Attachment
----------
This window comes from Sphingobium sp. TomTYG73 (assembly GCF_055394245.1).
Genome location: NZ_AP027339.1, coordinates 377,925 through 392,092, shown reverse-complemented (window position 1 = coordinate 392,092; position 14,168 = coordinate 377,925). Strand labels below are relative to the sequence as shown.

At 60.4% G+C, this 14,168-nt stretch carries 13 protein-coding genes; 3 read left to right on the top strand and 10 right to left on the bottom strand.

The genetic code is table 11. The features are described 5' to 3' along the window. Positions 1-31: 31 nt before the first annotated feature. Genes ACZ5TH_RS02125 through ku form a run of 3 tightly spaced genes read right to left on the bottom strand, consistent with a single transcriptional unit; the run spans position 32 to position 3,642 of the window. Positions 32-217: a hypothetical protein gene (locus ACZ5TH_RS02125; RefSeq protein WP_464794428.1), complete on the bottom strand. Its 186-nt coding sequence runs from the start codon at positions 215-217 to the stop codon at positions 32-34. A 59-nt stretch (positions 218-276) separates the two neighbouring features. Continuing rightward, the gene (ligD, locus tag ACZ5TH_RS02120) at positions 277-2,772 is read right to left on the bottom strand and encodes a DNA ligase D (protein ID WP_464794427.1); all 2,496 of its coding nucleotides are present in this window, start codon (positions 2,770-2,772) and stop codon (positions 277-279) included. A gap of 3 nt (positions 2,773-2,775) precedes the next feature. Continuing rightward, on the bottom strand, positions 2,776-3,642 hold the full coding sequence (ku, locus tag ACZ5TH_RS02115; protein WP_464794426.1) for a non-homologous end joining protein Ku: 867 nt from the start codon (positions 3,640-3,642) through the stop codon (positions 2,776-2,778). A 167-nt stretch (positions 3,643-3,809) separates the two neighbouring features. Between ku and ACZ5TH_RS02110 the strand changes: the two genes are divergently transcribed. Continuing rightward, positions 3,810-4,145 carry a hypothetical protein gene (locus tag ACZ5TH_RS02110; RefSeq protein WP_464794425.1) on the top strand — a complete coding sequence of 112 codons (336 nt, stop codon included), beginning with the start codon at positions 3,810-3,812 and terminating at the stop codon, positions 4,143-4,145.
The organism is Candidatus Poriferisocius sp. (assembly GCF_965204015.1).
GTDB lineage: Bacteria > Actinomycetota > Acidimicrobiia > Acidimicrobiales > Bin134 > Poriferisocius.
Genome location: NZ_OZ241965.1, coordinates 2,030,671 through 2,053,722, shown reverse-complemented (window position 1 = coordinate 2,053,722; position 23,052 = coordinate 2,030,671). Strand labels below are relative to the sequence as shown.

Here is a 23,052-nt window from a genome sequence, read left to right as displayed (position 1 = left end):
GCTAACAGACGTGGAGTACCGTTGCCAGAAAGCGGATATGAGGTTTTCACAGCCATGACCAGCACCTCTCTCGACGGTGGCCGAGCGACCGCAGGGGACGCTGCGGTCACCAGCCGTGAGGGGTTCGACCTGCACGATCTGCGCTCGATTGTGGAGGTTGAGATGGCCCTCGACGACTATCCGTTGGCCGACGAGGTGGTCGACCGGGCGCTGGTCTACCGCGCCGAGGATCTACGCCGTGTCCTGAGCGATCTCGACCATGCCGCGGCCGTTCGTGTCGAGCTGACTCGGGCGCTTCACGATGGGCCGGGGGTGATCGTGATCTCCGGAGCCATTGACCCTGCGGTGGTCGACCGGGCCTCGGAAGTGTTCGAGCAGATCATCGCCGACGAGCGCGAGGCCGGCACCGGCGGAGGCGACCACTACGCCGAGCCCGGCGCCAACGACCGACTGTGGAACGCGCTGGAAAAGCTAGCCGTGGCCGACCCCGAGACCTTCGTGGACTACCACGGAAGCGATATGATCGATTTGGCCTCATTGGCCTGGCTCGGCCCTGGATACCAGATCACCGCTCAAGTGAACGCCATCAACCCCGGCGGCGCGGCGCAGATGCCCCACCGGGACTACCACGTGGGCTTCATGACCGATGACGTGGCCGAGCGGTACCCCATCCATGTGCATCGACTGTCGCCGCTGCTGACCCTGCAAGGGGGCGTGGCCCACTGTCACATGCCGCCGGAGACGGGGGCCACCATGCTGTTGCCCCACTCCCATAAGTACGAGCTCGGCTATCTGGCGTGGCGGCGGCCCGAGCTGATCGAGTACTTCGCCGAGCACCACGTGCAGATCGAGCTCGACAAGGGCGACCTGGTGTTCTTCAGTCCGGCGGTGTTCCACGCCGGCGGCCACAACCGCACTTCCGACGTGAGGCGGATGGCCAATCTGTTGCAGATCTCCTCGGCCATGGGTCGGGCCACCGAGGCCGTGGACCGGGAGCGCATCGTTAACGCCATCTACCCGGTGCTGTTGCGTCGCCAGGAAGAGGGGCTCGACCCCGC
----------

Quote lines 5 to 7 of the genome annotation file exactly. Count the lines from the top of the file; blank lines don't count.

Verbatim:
The organism is Candidatus Poriferisocius sp. (assembly GCF_965204015.1).
GTDB lineage: Bacteria > Actinomycetota > Acidimicrobiia > Acidimicrobiales > Bin134 > Poriferisocius.
Genome location: NZ_OZ241965.1, coordinates 2,030,671 through 2,053,722, shown reverse-complemented (window position 1 = coordinate 2,053,722; position 23,052 = coordinate 2,030,671). Strand labels below are relative to the sequence as shown.